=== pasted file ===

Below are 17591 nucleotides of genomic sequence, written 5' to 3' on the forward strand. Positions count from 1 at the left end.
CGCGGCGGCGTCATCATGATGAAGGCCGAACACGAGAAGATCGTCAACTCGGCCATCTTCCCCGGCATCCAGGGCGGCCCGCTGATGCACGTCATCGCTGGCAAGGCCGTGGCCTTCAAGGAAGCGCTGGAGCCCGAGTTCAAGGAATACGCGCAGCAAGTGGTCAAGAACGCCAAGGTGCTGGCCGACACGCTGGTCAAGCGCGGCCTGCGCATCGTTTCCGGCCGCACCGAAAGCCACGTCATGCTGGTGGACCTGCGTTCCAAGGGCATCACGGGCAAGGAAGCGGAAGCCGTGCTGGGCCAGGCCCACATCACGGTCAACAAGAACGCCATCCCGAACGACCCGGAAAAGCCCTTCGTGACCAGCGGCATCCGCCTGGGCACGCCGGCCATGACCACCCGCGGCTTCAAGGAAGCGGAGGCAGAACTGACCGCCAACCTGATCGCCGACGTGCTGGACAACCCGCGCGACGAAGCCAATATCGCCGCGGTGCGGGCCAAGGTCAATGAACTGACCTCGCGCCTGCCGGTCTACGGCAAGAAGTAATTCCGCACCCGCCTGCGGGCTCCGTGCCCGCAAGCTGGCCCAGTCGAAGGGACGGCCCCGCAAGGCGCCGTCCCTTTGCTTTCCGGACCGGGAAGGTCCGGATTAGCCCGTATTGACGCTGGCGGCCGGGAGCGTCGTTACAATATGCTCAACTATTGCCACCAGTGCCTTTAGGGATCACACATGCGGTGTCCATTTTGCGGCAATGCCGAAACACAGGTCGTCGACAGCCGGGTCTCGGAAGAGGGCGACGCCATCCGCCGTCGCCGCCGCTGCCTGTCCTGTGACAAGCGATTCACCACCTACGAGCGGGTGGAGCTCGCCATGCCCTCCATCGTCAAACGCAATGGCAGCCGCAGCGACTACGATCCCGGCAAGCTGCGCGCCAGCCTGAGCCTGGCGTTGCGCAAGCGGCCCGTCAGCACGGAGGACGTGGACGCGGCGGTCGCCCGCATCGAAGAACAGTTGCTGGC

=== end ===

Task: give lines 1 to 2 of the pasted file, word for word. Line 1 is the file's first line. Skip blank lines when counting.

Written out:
Below are 17591 nucleotides of genomic sequence, written 5' to 3' on the forward strand. Positions count from 1 at the left end.
CGCGGCGGCGTCATCATGATGAAGGCCGAACACGAGAAGATCGTCAACTCGGCCATCTTCCCCGGCATCCAGGGCGGCCCGCTGATGCACGTCATCGCTGGCAAGGCCGTGGCCTTCAAGGAAGCGCTGGAGCCCGAGTTCAAGGAATACGCGCAGCAAGTGGTCAAGAACGCCAAGGTGCTGGCCGACACGCTGGTCAAGCGCGGCCTGCGCATCGTTTCCGGCCGCACCGAAAGCCACGTCATGCTGGTGGACCTGCGTTCCAAGGGCATCACGGGCAAGGAAGCGGAAGCCGTGCTGGGCCAGGCCCACATCACGGTCAACAAGAACGCCATCCCGAACGACCCGGAAAAGCCCTTCGTGACCAGCGGCATCCGCCTGGGCACGCCGGCCATGACCACCCGCGGCTTCAAGGAAGCGGAGGCAGAACTGACCGCCAACCTGATCGCCGACGTGCTGGACAACCCGCGCGACGAAGCCAATATCGCCGCGGTGCGGGCCAAGGTCAATGAACTGACCTCGCGCCTGCCGGTCTACGGCAAGAAGTAATTCCGCACCCGCCTGCGGGCTCCGTGCCCGCAAGCTGGCCCAGTCGAAGGGACGGCCCCGCAAGGCGCCGTCCCTTTGCTTTCCGGACCGGGAAGGTCCGGATTAGCCCGTATTGACGCTGGCGGCCGGGAGCGTCGTTACAATATGCTCAACTATTGCCACCAGTGCCTTTAGGGATCACACATGCGGTGTCCATTTTGCGGCAATGCCGAAACACAGGTCGTCGACAGCCGGGTCTCGGAAGAGGGCGACGCCATCCGCCGTCGCCGCCGCTGCCTGTCCTGTGACAAGCGATTCACCACCTACGAGCGGGTGGAGCTCGCCATGCCCTCCATCGTCAAACGCAATGGCAGCCGCAGCGACTACGATCCCGGCAAGCTGCGCGCCAGCCTGAGCCTGGCGTTGCGCAAGCGGCCCGTCAGCACGGAGGACGTGGACGCGGCGGTCGCCCGCATCGAAGAACAGTTGCTGGC